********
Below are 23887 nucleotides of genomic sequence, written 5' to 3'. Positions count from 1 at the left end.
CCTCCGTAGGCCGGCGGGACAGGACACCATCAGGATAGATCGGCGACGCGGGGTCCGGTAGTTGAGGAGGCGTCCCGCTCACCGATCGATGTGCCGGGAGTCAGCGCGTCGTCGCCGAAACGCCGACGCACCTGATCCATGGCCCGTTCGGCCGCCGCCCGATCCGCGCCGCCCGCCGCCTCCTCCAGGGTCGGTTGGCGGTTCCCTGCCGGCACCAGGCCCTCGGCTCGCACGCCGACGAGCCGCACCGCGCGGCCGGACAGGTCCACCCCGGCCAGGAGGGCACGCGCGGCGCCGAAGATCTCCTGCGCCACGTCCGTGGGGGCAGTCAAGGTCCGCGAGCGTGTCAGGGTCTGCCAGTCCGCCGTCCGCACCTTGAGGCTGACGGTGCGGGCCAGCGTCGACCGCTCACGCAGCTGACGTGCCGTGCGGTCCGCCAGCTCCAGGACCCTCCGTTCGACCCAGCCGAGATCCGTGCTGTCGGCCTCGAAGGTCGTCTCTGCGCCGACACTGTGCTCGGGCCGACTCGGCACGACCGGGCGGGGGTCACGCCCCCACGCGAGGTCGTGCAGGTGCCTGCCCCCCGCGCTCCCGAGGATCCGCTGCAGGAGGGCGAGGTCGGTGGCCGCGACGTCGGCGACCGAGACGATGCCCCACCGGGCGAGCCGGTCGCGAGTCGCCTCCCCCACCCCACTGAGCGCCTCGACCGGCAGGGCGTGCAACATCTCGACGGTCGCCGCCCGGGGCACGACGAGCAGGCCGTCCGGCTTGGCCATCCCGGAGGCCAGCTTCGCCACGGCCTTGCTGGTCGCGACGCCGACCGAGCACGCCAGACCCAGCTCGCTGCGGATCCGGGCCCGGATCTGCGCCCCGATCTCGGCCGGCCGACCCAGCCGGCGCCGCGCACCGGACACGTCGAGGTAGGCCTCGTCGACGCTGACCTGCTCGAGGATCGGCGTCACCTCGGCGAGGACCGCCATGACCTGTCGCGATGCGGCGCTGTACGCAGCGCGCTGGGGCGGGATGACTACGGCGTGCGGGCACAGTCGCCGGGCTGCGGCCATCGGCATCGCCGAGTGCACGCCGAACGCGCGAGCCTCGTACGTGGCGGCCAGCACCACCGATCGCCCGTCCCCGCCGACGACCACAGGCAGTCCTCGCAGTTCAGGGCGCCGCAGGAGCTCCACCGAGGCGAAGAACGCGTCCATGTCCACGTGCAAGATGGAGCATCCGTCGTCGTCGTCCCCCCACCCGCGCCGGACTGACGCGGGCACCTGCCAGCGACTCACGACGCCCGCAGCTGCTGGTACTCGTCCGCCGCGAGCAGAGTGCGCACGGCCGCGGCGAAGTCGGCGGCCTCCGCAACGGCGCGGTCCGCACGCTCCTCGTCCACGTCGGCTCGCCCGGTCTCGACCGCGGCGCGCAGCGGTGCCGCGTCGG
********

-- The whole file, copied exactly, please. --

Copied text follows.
Below are 23887 nucleotides of genomic sequence, written 5' to 3'. Positions count from 1 at the left end.
CCTCCGTAGGCCGGCGGGACAGGACACCATCAGGATAGATCGGCGACGCGGGGTCCGGTAGTTGAGGAGGCGTCCCGCTCACCGATCGATGTGCCGGGAGTCAGCGCGTCGTCGCCGAAACGCCGACGCACCTGATCCATGGCCCGTTCGGCCGCCGCCCGATCCGCGCCGCCCGCCGCCTCCTCCAGGGTCGGTTGGCGGTTCCCTGCCGGCACCAGGCCCTCGGCTCGCACGCCGACGAGCCGCACCGCGCGGCCGGACAGGTCCACCCCGGCCAGGAGGGCACGCGCGGCGCCGAAGATCTCCTGCGCCACGTCCGTGGGGGCAGTCAAGGTCCGCGAGCGTGTCAGGGTCTGCCAGTCCGCCGTCCGCACCTTGAGGCTGACGGTGCGGGCCAGCGTCGACCGCTCACGCAGCTGACGTGCCGTGCGGTCCGCCAGCTCCAGGACCCTCCGTTCGACCCAGCCGAGATCCGTGCTGTCGGCCTCGAAGGTCGTCTCTGCGCCGACACTGTGCTCGGGCCGACTCGGCACGACCGGGCGGGGGTCACGCCCCCACGCGAGGTCGTGCAGGTGCCTGCCCCCCGCGCTCCCGAGGATCCGCTGCAGGAGGGCGAGGTCGGTGGCCGCGACGTCGGCGACCGAGACGATGCCCCACCGGGCGAGCCGGTCGCGAGTCGCCTCCCCCACCCCACTGAGCGCCTCGACCGGCAGGGCGTGCAACATCTCGACGGTCGCCGCCCGGGGCACGACGAGCAGGCCGTCCGGCTTGGCCATCCCGGAGGCCAGCTTCGCCACGGCCTTGCTGGTCGCGACGCCGACCGAGCACGCCAGACCCAGCTCGCTGCGGATCCGGGCCCGGATCTGCGCCCCGATCTCGGCCGGCCGACCCAGCCGGCGCCGCGCACCGGACACGTCGAGGTAGGCCTCGTCGACGCTGACCTGCTCGAGGATCGGCGTCACCTCGGCGAGGACCGCCATGACCTGTCGCGATGCGGCGCTGTACGCAGCGCGCTGGGGCGGGATGACTACGGCGTGCGGGCACAGTCGCCGGGCTGCGGCCATCGGCATCGCCGAGTGCACGCCGAACGCGCGAGCCTCGTACGTGGCGGCCAGCACCACCGATCGCCCGTCCCCGCCGACGACCACAGGCAGTCCTCGCAGTTCAGGGCGCCGCAGGAGCTCCACCGAGGCGAAGAACGCGTCCATGTCCACGTGCAAGATGGAGCATCCGTCGTCGTCGTCCCCCCACCCGCGCCGGACTGACGCGGGCACCTGCCAGCGACTCACGACGCCCGCAGCTGCTGGTACTCGTCCGCCGCGAGCAGAGTGCGCACGGCCGCGGCGAAGTCGGCGGCCTCCGCAACGGCGCGGTCCGCACGCTCCTCGTCCACGTCGGCTCGCCCGGTCTCGACCGCGGCGCGCAGCGGTGCCGCGTCGG